Instead of investigating the routine abuse of Black people by the police NPR chose to recast this story with a focus on the fact that one officer is said to have run right past a group of his fellow White cops beating a defenseless Black man without seeing a thing as a case of “inattentional blindness.”  He was so keyed in on a subject he was chasing that he was momentarily incapable of seeing the beating.  What makes the NPR piece nearly ironic is that were this story told by The Onion or had it once been a sketch on the Chappelle Show the humor in the framing of the story would be obvious.  But it is indicative of the national need to have as its national pastime a national “inattentional blindness” to the ways in which its oppressed communities suffer.

The framing of this story by NPR is indicative of the national blindness to the treatment of its colonized inhabitants.  It is the oft-described invisibility of Black suffering which is a political necessity to the stability of social order that demands non-sight of the unsightly, of the wretched.  And it is often hip-hop, the maligned, misrepresented angry — yet poetic — responses that reminds the world of the fakery in the stars and stripes.  Skipp Coon said, he’d “rather see it ablaze” than salute it. Killer Mike, a la Michelle Alexander, is reminding us that prisons are “new age slavery” and a la Malcolm X suggests we all get a “shotgun” and that, a la the misrepresented Magnificent one, says he will “burn this muthaf**ka down!”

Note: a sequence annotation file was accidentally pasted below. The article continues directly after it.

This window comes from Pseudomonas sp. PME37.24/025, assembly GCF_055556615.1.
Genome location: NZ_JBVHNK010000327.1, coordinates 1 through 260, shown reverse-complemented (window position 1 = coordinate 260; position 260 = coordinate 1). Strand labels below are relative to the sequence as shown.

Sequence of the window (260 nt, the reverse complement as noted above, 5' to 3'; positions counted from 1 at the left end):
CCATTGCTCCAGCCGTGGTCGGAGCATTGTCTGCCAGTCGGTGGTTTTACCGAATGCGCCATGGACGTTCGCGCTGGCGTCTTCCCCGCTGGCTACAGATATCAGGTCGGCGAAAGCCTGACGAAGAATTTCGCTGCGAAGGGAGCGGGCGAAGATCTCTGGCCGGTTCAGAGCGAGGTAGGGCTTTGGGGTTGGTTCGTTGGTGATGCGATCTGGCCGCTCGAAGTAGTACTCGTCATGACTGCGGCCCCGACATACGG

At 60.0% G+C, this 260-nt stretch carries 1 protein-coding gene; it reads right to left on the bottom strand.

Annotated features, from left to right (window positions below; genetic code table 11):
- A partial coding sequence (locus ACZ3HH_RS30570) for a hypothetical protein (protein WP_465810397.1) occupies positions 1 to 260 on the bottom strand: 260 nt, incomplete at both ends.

And like Mike is Jasiri X denying the blindness by retelling the story of Jordan Miles, another of the more recent innocent victims of police violence; another national pastime to which Pharoahe Monch suggests the response be to Clap … and [he] don’t mean applause.”  It is also the journalistic work in hip-hop, from DaveyD to FreeMix Radio where such artistry is reported in connection to the political activism that also seeks to deny the imposed blindness to as, Kwasi Seitu reports, the continued “coon hunting” by police in cities like the nation’s capital. No room for inattention here.  In fact, quite the opposite.

As we go to press artists and activists are gathering in New York City to raise further protest to this past week’s police violence against people gathered at the Pete Rock/Smif-n-Wessun album release party.  The press release for the event calls for the police to stop seeing hip-hop gatherings as “a crime waiting to happen.” But in the eyes of a country whose national pastime is the “inattentional blindness” to Black suffering gathering crowds of Black people are indeed potentially threatening criminal acts.